With that in mind, last year - when we had the hottest summer on record (I’m unsure if that’s an actual fact, but it’s how I recall it) you can’t blame the people who jumped on the boats to bask in the sunshine just a few metres off the Coves, at one point we counted 17 boats in total… and with only one mooring buoy out there, you can only imagine how much damage those anchors would’ve caused.   

Which is when the wild swimmers and members of our community started raising awareness via social media and talking to the people on boats, creating a conversation. Down at the Café, we hosted a Seagrass Talk with the wonderful team from Wild Plant Trust to keep the conversation going and raise awareness.  

In the background, they had teams of people working alongside designing and manufacturing in order to create seagrass friendly mooring buoys, there were the teams who worked at applications for grants and securing funding, marine biologists, divers ensuring they could carry out the work safely. Health & safety teams to ensure boats could moor up safely, the list goes on and on.   

And as you can imagine, this took some time- were talking years here.  But here we are, as I look out across the Cove, there are now three big bright orange buoys bobbing on the water, ready and welcome for boats of most sizes to come and enjoy the Cove without causing any damage. Talk about compromising at its finest!  

Looking after our beaches is just as important to us as it is our waters, so for the duration of Half-Term week, we are encouraging people to look out for micro plastic on the Coves. The strong winds have washed up lots of micro plastics up on to the Cove (along with lots of sand which is always a nice surprise) and we could do with your help.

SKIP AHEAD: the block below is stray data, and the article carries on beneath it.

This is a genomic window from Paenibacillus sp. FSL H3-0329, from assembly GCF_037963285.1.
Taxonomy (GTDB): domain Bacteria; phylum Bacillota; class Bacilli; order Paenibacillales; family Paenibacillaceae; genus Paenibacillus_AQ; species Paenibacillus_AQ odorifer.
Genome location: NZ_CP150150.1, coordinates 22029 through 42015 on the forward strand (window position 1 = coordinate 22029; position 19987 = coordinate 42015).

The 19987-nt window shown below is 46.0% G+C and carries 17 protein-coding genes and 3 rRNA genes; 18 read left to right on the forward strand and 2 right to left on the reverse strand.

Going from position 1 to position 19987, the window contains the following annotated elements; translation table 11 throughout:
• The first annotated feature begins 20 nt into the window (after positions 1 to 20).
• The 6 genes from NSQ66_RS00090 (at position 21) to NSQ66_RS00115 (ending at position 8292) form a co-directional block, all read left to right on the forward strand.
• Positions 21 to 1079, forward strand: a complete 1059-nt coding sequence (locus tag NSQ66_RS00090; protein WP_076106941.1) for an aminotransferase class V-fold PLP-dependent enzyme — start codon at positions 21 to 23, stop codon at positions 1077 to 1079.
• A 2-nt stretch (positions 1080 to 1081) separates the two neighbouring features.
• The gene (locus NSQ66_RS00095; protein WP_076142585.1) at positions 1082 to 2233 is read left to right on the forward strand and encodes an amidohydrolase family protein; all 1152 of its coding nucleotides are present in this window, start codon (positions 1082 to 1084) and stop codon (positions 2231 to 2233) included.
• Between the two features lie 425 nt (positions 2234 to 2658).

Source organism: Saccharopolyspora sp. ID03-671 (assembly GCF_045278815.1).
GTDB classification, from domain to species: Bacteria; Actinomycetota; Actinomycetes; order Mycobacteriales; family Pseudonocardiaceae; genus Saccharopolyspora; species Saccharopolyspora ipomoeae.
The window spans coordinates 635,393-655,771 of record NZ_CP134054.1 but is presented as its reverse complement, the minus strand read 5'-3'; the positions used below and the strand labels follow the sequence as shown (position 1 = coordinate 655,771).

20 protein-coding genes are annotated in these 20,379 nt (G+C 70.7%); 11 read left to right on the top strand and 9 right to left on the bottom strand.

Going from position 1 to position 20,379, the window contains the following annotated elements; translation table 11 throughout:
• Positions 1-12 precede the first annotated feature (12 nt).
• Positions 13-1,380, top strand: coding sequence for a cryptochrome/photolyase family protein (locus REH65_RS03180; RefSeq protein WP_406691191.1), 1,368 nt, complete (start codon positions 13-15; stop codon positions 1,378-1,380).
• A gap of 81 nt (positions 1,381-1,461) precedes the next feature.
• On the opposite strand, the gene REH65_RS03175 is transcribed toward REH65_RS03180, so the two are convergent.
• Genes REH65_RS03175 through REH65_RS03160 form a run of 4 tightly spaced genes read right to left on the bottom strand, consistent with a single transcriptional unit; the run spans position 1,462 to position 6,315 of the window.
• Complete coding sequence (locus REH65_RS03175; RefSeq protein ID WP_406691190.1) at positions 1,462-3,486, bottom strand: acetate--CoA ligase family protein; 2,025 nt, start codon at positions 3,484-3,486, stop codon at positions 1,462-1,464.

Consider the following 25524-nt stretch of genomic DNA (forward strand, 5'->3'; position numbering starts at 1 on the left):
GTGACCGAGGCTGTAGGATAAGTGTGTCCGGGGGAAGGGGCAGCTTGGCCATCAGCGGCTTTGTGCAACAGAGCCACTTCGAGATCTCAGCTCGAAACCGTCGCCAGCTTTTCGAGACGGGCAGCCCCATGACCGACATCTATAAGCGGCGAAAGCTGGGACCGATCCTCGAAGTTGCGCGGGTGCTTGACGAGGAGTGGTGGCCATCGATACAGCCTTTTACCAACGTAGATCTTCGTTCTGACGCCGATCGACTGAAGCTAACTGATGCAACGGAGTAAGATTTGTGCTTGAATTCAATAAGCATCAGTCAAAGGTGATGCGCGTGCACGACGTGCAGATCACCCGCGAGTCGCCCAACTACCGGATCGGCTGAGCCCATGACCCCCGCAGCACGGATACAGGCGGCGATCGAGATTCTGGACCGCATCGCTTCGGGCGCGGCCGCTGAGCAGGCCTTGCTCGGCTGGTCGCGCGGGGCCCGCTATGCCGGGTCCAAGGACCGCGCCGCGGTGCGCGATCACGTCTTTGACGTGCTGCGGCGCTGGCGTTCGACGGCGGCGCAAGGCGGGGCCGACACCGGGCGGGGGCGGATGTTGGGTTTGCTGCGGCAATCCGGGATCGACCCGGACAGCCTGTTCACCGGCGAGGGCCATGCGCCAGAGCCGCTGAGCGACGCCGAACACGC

We have plenty of little buckets at the Café, which we want to be filled with all of the little bits of micro plastic you may find on the beach, alongside any fishing wire or netting (if you are with children please ensure there are no hooks on the end – we will have scissors at the café if needed).   

For those who can help us fill up the buckets, we will give you a little treat to say thank you for helping us look after our beaches. Just as a side note, we also have plenty of hand sanitiser and hand washing facilities at the café.  

Sunday 31st will bring us Halloween and our final day at Fishcombe Cove Café! The weather looks a bit soggy and grey, but we will be celebrating the final day of the season with lots of smiles: our social media page will be filling up throughout the final weekend with behind-the-scenes events, such as the ‘who done it’ poll, the highlights of the season and plenty of photos on our stories (follow @fishcombecovecafe on Facebook and Instagram).   

Although we won’t be hosting an event this Halloween, we are certainly encouraging all vampires, ghosts, and ghouls to visit us in their fancy-dress costumes throughout the day, for every person who dresses up will get a trick or treat from us at the café!